Print showing the capture of Louisbourg, 1745, sold for £3800 at Kinghams.

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A View of the Landing the New England Forces in ye Expedition against Cape Breton, 1745. When after a Siege of 40 days the Town and Fortress of Louisbourg and the important Territories thereto belonging were recover’d to the British Empire… when it came up at Kinghams (23% buyer’s premium) in Moreton-In-Marsh on May 19.

The 14½ x 19in (37 x 48cm) framed print was given to a friend from Charlestown, New Hampshire, in 1947 after the Second World War, as outlined by an inscribed note on the back of the frame. It says: “Merry Christmas Peter! I thought that, as an English soldier who has just fought a war under a united Britsh-American command headed by an American you [might?] like this old print of an earlier war where Americans fought with you under a British command.”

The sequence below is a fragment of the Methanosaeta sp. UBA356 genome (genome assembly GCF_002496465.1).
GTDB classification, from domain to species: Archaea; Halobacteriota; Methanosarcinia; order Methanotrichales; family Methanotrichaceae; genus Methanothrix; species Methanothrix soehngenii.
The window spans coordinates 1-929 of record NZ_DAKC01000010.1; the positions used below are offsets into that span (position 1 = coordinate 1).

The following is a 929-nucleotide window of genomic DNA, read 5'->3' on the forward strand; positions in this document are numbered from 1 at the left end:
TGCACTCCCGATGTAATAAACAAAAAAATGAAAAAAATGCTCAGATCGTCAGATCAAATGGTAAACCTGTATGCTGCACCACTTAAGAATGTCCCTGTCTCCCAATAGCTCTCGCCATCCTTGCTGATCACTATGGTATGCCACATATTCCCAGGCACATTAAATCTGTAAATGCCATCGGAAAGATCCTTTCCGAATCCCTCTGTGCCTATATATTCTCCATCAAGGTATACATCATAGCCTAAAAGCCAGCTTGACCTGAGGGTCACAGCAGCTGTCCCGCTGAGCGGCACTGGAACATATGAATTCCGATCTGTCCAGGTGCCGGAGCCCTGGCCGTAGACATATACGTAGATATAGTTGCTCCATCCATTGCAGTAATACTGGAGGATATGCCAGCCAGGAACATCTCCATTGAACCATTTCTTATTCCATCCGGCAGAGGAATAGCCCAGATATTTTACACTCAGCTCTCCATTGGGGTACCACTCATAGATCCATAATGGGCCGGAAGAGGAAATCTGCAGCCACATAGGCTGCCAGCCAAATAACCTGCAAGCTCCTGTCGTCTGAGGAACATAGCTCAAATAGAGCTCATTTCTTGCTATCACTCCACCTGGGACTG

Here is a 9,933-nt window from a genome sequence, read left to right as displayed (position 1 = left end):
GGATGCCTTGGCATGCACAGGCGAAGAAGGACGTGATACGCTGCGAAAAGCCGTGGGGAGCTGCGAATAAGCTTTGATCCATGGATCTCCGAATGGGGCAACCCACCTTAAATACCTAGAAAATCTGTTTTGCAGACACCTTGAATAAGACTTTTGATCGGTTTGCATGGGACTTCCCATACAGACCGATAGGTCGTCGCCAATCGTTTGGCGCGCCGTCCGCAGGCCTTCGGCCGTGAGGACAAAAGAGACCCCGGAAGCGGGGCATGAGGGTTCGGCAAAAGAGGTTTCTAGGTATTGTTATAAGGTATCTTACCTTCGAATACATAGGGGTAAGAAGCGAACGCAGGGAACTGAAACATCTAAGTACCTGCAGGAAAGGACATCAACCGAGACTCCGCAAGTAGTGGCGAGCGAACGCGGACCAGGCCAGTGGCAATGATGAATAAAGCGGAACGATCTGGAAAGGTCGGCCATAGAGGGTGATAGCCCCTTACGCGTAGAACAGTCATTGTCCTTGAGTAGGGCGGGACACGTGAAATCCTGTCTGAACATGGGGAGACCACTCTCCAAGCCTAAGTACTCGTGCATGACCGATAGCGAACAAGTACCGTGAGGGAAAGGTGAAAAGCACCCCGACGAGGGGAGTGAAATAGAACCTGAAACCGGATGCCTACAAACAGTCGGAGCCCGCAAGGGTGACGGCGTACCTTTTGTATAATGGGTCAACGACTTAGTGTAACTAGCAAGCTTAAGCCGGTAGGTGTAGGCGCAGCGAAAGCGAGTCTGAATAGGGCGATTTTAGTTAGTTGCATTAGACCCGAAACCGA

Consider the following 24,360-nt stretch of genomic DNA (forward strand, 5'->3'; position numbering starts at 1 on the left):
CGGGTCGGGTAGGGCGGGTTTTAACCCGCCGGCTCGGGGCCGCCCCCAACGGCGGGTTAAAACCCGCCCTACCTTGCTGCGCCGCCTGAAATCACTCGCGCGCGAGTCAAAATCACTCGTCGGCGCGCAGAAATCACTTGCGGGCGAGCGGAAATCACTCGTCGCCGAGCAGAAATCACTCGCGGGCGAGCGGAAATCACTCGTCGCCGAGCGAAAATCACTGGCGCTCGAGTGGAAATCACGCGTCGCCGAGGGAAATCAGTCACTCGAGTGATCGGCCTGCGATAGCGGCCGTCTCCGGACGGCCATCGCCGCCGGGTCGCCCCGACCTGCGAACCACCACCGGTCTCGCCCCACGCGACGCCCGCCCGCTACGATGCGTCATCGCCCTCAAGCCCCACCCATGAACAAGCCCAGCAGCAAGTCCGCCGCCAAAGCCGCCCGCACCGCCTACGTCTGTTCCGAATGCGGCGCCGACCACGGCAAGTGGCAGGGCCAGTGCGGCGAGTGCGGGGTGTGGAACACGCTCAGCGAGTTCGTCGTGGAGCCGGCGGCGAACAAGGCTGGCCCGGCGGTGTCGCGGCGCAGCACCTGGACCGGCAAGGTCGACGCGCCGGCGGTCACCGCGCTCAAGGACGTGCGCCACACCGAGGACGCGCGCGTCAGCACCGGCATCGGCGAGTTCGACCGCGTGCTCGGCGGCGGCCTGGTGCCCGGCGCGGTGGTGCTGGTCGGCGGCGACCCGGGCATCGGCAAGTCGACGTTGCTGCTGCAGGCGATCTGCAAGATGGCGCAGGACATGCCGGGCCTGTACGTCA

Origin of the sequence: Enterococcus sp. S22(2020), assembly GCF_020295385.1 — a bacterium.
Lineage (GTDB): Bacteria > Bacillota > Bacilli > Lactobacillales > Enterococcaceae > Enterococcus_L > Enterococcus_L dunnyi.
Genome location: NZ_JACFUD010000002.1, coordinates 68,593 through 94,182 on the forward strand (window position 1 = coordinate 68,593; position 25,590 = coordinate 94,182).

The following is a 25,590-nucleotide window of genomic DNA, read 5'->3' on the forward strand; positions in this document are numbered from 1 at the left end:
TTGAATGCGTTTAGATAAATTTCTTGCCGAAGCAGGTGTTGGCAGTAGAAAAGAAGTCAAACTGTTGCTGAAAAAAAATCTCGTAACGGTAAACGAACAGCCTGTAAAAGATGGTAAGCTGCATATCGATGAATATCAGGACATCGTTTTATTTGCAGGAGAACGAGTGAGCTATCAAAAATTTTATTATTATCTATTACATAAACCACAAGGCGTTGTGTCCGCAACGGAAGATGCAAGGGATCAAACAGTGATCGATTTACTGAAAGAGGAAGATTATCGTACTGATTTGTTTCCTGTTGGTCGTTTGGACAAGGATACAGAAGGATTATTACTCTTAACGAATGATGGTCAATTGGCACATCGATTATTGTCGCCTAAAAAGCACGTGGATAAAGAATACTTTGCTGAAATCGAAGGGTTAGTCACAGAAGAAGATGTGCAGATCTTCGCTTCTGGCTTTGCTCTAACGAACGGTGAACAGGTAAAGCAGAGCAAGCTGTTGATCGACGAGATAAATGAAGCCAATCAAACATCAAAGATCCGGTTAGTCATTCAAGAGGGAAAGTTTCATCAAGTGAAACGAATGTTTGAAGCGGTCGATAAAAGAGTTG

Estimated at £60-80, it sold online instead for £3800.

The French fortress of Louisbourg was captured in six weeks by a force of around 4000 men raised in the British colonies of New England, helped by a British naval squadron (as part of the War of the Austrian Succession 1740-48). Louisbourg was traded back to the French in exchange for Madras and had to be taken again in 1758.

Busy Bowles

Copies of this print are held by the National Army Museum and Yale University Art Gallery. It is described as a coloured line engraving by J Stevens (American) after a work by John Brooks, an Irish artist active 1730-56.

The print was published by John Bowles at the Black Horse in Cornhill, London, August 1747.

John Bowles has been described as ‘one of the most active of the Bowles family of map and print sellers which dominated much of the 18th century’.